Although I was a child during the height of the most popular acts of Motown, I have always been a dedicated fan. How could a young Black girl growing up in North Carolina not gleam with pride as she viewed three beautiful black women in shiny long gowns singing on The Ed Sullivan Show? Every little girl in my elementary class wanted to be Diana Ross, the lead singer of the Supremes.
I am extremely excited that the Motown Story will finally come to Broadway. As an entrepreneur, I have often spoken about how Mr. Gordy was one of my mentors, although I have never met him. However, his autobiography, To Be Loved: The Music, the Magic, the Memories of Motown, should be listed among the great business books to read. The story is inspiring and empowering.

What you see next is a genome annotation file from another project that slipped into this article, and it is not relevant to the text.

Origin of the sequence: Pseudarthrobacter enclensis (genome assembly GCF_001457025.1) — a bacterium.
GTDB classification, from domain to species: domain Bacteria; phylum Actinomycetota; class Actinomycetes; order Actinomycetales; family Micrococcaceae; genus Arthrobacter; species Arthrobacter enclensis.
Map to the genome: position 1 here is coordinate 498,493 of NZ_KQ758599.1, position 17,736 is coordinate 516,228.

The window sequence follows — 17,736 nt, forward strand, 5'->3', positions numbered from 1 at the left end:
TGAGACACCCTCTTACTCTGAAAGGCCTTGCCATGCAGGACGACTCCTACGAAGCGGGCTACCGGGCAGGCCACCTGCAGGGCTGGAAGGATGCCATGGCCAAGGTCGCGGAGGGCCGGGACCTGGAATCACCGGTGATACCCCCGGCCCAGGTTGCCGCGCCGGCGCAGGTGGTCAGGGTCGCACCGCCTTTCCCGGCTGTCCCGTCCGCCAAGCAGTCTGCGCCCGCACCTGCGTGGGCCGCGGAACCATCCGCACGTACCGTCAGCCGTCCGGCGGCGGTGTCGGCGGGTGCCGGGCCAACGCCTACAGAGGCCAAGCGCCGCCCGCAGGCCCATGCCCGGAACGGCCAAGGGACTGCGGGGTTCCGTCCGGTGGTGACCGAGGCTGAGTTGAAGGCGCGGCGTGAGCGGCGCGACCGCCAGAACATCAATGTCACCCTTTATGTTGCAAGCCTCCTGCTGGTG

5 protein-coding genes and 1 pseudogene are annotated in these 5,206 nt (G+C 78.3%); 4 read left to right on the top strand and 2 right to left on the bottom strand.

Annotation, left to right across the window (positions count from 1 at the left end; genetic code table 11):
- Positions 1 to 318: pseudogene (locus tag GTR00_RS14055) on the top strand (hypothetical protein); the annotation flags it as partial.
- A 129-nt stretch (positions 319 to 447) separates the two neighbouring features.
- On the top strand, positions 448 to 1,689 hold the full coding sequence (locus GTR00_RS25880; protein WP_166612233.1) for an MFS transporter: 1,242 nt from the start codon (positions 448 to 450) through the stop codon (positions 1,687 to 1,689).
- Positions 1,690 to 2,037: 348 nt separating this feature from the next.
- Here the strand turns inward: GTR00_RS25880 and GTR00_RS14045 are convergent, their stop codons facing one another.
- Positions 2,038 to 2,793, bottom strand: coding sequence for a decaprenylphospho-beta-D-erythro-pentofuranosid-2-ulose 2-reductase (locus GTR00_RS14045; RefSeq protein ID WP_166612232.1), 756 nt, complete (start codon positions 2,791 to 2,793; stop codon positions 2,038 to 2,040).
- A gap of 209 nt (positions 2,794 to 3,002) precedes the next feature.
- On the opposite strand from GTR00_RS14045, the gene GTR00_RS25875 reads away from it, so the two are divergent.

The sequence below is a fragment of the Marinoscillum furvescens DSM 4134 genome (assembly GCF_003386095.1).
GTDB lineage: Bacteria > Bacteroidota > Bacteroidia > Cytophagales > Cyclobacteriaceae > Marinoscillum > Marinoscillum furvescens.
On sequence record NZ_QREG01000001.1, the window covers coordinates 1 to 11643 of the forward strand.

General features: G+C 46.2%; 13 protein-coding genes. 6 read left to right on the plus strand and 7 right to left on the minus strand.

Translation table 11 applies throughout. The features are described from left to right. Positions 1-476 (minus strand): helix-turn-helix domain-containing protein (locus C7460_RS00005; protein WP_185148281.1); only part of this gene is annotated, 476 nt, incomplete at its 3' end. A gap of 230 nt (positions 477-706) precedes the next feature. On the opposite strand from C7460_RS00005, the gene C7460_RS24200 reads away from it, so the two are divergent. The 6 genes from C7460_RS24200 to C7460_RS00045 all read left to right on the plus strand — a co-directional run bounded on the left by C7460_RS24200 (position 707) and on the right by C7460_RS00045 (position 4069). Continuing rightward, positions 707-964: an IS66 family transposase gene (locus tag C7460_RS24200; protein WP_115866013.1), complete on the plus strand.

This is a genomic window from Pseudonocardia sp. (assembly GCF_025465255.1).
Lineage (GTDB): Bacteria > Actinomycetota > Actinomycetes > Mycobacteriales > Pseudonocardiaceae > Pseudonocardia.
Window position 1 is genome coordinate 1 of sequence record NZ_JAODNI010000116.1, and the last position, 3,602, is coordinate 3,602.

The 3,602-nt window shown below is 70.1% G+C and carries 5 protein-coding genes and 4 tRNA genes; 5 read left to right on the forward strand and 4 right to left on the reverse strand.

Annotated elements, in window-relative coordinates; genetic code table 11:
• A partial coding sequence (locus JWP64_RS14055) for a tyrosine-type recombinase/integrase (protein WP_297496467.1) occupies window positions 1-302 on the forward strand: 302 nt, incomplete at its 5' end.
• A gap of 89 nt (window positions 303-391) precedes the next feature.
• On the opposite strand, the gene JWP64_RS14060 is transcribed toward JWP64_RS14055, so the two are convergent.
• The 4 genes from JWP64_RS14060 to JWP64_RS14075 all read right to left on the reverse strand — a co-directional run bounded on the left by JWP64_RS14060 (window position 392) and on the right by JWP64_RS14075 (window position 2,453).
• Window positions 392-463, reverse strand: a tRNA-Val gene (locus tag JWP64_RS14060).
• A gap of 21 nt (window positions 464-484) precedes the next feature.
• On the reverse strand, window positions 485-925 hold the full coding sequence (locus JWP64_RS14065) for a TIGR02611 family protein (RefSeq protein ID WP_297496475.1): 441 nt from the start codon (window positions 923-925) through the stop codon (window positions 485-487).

Mr. Gordy’s story of building a musical empire is a prime example of entrepreneurial vision, strategic planning and perseverance. He embraced his life experiences and family entrepreneurial history to establish a foundation for a legacy business. This is a man who dared to enter an industry that had traditionally been closed to African Americans. However, with $800.00 borrowed from his family, he moved into an older Detroit house on West Grand Boulevard and the rest is history.
I think we often forget about the business behind the movie and plays we see. Broadway is a business. The more tickets sold sends a message that quality African American stories are profitable and more are needed. Please support the directors, actors and musicians in this production. Help send a message that this part of the American story is valued.
Let’s make Motown history again! Plan a trip to New York City to see this historical play and help brand it among Broadway’s long running productions.
Motown the Musical
205 West 46th St. (bet. 8th Ave. & Broadway), New York, NY 10036
Previews from: March 11, 2013
Opening night: April 14, 2013